One more gang rape,this time in Mumbai,has shocked India. The nation has erupted in fury eight months after it cried itself hoarse over another sexual assault that galvanised the nation against atrocities on women. The gang rape of a woman on a bus in Delhi in December last year led to a global outcry against rising sexual crimes. And now, it’s Mumbai, till now considered a relatively safe city for women. Women of Delhi, till now, used to think that the home of Bollywood—that often shows women in a poor light—was safer than Delhi, where it has increasingly become hard for women to travel in public transport without being harassed and go out alone after sundown.
Rape has become a crime that has consumed the attention of law enforcement authorities, the political class and civil society groups in no small measure. There has been a sharp rise in reported incidents of sexual assault since the Delhi gang rape case in which a physiotherapy student had to pay with her life.The latest incident in the financial capital of India has brought home the malaise troubling the nation once again. The victim is a photojournalist working in an English magazine. The girl, in her early twenties, had gone to an abandoned factory in the heart of the city to shoot an assignment. They were accosted by a man,who called four of his accomplices to the site. The photographer’s male colleague was tied to a tree with a leather belt and she was violated by the five men who took turns.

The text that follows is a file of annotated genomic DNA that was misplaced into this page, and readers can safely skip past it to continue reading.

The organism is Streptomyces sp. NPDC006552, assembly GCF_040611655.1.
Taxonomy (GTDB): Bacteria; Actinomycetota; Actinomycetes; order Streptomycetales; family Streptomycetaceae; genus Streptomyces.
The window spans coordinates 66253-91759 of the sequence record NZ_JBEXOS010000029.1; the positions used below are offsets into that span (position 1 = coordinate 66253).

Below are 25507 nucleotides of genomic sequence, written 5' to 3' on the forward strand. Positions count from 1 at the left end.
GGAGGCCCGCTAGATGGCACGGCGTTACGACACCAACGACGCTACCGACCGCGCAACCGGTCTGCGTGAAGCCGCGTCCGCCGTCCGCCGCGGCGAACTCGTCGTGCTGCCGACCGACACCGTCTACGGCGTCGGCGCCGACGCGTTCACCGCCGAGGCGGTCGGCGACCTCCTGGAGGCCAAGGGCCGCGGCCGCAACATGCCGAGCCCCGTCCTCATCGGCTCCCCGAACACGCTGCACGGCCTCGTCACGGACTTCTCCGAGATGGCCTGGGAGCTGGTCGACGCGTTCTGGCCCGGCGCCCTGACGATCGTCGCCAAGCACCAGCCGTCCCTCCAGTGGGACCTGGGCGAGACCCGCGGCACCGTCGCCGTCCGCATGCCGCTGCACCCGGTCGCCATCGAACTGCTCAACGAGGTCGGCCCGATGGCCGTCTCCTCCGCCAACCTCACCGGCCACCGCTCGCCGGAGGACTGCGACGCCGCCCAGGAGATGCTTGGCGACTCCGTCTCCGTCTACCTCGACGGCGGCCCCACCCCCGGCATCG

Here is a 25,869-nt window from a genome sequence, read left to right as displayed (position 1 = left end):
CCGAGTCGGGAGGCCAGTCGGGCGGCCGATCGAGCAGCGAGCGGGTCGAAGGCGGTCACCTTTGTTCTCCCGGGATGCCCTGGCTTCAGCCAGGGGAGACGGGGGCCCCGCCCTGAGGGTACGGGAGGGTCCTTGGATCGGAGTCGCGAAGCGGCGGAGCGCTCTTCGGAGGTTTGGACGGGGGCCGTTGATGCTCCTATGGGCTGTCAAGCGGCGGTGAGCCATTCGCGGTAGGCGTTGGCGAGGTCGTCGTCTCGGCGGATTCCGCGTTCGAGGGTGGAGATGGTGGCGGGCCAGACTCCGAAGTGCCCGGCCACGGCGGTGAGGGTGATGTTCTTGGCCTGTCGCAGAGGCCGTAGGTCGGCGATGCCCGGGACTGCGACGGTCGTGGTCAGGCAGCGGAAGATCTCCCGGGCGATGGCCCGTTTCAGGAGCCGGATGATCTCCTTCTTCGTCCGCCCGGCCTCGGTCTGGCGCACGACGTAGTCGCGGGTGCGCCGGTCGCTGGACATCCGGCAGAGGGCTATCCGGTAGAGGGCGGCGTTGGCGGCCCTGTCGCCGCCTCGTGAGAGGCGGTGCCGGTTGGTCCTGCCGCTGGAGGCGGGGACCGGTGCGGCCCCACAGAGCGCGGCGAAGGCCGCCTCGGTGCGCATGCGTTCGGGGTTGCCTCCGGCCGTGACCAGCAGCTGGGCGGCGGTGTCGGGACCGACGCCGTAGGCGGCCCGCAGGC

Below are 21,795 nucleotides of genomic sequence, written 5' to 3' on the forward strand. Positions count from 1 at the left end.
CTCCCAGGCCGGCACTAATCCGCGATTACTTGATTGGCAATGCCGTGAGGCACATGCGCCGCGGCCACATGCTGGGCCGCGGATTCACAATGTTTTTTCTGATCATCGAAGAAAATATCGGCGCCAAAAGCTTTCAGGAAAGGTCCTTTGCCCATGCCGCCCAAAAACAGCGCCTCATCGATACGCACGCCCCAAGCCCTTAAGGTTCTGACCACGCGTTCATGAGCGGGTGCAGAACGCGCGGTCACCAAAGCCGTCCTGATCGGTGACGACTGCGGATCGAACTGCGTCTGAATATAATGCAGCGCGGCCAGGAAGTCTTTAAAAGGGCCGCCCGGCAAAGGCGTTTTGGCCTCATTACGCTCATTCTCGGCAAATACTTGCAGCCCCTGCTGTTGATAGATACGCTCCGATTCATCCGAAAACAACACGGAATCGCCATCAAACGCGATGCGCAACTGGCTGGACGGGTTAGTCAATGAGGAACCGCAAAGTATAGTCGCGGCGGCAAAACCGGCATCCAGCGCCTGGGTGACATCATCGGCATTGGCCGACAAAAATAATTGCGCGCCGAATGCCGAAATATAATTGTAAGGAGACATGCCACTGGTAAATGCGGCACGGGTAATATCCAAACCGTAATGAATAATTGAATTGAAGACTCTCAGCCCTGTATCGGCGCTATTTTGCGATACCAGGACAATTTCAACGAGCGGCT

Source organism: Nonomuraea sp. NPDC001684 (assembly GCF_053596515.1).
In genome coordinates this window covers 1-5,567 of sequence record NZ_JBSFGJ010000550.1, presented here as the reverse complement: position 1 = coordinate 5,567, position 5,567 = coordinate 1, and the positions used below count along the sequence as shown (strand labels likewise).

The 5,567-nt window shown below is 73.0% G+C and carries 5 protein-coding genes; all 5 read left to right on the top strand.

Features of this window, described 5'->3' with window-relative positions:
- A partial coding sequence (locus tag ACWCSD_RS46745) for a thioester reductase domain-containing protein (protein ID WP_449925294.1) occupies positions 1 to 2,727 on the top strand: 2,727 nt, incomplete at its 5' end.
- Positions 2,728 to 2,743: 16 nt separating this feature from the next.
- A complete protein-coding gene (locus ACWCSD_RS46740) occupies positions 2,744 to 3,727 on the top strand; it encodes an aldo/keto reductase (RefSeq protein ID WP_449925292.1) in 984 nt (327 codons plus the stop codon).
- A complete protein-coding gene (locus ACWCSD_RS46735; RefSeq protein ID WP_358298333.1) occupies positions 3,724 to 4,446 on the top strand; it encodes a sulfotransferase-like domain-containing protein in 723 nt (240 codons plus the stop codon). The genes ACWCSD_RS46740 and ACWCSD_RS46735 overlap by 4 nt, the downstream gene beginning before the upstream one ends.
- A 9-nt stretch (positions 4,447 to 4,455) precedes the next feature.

The girl, who is recovering at a hospital in Mumbai, has sent a strong message from her hospital bed. She wants women in the country to know that ‘rape is not the end of life’.
The December gang-rape pushed the federal government to enact a law with stricter punishment. It set off an unprecedented debate over women’s position in a country where gender roles are foggy and a resurgent middle class is trying to come to terms with a women’s movement seeking to assert itself in a largely conservative society.
Rape has become a monstrosity in the country, the Hindu majority of which still worships the mother deity as a symbol of power. The government has not taken the problem lying down. But only stricter laws and a wider security crackdown won’t help, as the latest incident shows.
Taking an unconventional route to go behind the problem, the establishment should commission an extensive research taking the help of international social scientists. Even if its takes a few years, the effort will be worth it. Acting on the results of the study combined with a sustained public relations campaign would compliment other long-term measures to fight the scourge.•